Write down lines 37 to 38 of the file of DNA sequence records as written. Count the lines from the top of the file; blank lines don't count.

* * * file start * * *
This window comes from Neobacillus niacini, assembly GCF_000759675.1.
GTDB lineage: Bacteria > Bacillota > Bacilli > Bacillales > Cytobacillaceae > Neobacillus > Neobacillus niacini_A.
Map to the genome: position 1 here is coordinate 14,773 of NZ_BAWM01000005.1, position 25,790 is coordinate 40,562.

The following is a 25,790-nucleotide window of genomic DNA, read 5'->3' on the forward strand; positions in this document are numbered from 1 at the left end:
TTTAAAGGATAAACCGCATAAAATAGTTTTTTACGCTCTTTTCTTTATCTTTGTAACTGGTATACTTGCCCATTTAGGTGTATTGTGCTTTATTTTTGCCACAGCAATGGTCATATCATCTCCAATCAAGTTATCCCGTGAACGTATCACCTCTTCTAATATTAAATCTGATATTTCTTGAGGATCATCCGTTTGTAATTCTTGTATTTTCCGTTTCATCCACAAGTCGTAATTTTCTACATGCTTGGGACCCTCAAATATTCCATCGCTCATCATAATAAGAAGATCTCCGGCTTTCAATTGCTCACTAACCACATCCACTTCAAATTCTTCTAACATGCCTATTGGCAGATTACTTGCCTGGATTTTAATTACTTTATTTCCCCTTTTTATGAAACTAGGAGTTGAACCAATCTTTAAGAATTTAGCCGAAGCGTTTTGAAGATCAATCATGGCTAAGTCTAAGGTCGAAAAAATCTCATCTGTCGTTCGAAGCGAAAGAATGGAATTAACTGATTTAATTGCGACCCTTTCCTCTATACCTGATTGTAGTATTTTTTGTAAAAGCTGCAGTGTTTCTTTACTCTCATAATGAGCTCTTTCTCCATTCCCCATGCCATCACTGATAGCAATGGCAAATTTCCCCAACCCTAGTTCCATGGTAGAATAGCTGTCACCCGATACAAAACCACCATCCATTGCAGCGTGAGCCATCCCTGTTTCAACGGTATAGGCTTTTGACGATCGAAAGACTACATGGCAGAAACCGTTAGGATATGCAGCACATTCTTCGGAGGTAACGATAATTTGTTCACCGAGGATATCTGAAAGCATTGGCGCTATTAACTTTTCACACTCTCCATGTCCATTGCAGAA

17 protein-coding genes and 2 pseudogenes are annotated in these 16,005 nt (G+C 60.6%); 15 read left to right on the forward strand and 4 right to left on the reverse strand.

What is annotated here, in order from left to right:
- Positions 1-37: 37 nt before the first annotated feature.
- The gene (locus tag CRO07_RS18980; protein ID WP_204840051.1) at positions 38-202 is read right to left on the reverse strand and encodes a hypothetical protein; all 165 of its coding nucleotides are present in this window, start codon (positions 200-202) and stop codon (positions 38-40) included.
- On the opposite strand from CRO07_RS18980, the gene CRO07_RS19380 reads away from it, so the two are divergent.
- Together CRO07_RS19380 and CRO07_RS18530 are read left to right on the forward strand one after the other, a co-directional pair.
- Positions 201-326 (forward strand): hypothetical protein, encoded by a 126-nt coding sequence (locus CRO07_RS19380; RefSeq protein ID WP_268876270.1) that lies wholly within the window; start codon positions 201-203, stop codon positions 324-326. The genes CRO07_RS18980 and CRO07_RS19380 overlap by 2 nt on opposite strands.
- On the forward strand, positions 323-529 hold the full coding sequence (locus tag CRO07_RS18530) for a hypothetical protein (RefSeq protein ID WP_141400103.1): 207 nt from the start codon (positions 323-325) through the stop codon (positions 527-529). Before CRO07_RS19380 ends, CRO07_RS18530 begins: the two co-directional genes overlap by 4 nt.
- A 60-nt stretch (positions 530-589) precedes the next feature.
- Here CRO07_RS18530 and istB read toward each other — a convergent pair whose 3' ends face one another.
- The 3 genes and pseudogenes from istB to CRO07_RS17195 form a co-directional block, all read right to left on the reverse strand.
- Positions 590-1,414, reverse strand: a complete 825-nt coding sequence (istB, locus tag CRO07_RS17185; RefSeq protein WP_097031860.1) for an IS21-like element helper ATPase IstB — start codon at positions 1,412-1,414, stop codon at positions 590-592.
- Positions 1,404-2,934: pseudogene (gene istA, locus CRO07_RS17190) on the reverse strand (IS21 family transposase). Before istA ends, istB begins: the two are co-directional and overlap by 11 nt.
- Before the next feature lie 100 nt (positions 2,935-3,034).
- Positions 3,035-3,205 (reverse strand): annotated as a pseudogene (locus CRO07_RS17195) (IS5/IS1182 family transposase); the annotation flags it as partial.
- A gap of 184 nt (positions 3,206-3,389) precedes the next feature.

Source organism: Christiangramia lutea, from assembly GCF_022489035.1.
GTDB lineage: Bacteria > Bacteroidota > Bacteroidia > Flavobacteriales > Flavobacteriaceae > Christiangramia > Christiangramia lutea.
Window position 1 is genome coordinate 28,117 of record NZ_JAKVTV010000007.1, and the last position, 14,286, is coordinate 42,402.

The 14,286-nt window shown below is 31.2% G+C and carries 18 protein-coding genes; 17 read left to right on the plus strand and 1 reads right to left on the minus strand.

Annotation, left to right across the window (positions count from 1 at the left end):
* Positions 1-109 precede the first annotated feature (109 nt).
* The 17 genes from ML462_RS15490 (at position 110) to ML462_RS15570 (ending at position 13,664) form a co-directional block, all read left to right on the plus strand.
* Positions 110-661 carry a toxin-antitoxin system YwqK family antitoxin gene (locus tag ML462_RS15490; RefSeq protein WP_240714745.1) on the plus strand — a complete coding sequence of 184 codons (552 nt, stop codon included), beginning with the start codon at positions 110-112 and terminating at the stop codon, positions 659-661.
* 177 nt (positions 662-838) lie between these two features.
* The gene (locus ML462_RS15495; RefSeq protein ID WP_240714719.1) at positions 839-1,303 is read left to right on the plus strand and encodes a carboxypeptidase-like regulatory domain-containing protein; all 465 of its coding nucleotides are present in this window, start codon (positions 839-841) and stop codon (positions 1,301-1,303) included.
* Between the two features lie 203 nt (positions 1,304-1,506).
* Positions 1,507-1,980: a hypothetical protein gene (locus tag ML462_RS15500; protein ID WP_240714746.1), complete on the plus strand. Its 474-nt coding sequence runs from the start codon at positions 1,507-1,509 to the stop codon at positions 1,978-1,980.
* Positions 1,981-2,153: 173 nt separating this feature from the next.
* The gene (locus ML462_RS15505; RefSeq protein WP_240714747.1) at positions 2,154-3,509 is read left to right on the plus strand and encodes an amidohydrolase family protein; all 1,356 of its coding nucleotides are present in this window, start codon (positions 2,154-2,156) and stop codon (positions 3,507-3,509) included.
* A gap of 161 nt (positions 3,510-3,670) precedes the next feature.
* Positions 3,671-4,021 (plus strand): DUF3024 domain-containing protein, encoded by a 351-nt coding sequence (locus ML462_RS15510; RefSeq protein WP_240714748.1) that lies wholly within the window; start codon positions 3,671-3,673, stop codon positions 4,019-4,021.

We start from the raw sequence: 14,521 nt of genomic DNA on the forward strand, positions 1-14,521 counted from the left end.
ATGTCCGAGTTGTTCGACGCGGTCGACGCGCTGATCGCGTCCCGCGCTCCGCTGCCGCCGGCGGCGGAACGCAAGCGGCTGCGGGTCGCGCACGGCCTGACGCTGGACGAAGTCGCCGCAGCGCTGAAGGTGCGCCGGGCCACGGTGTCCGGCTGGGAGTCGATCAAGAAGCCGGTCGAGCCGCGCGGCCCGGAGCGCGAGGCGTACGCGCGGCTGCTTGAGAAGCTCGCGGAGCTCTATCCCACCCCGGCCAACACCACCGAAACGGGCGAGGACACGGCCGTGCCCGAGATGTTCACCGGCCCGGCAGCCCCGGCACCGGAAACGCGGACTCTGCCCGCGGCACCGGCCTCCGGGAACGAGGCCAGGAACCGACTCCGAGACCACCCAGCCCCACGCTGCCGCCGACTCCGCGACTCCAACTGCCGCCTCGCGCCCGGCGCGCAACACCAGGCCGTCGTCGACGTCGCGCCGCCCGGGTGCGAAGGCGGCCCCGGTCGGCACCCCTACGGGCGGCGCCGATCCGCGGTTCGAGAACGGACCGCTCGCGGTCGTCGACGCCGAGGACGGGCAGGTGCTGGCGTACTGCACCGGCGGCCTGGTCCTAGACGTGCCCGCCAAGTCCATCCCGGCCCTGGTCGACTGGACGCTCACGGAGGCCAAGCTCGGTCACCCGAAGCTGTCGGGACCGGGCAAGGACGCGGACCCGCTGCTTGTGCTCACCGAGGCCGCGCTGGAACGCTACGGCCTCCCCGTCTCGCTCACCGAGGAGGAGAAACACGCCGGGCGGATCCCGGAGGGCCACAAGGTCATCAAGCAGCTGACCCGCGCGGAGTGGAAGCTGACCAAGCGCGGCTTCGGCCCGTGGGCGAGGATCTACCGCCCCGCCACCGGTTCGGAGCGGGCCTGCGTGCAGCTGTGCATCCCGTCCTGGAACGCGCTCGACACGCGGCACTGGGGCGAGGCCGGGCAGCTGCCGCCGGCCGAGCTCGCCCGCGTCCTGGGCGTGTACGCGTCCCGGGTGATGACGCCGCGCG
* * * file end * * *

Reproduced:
* Positions 3,671-4,021 (plus strand): DUF3024 domain-containing protein, encoded by a 351-nt coding sequence (locus ML462_RS15510; RefSeq protein WP_240714748.1) that lies wholly within the window; start codon positions 3,671-3,673, stop codon positions 4,019-4,021.

We start from the raw sequence: 14,521 nt of genomic DNA on the forward strand, positions 1-14,521 counted from the left end.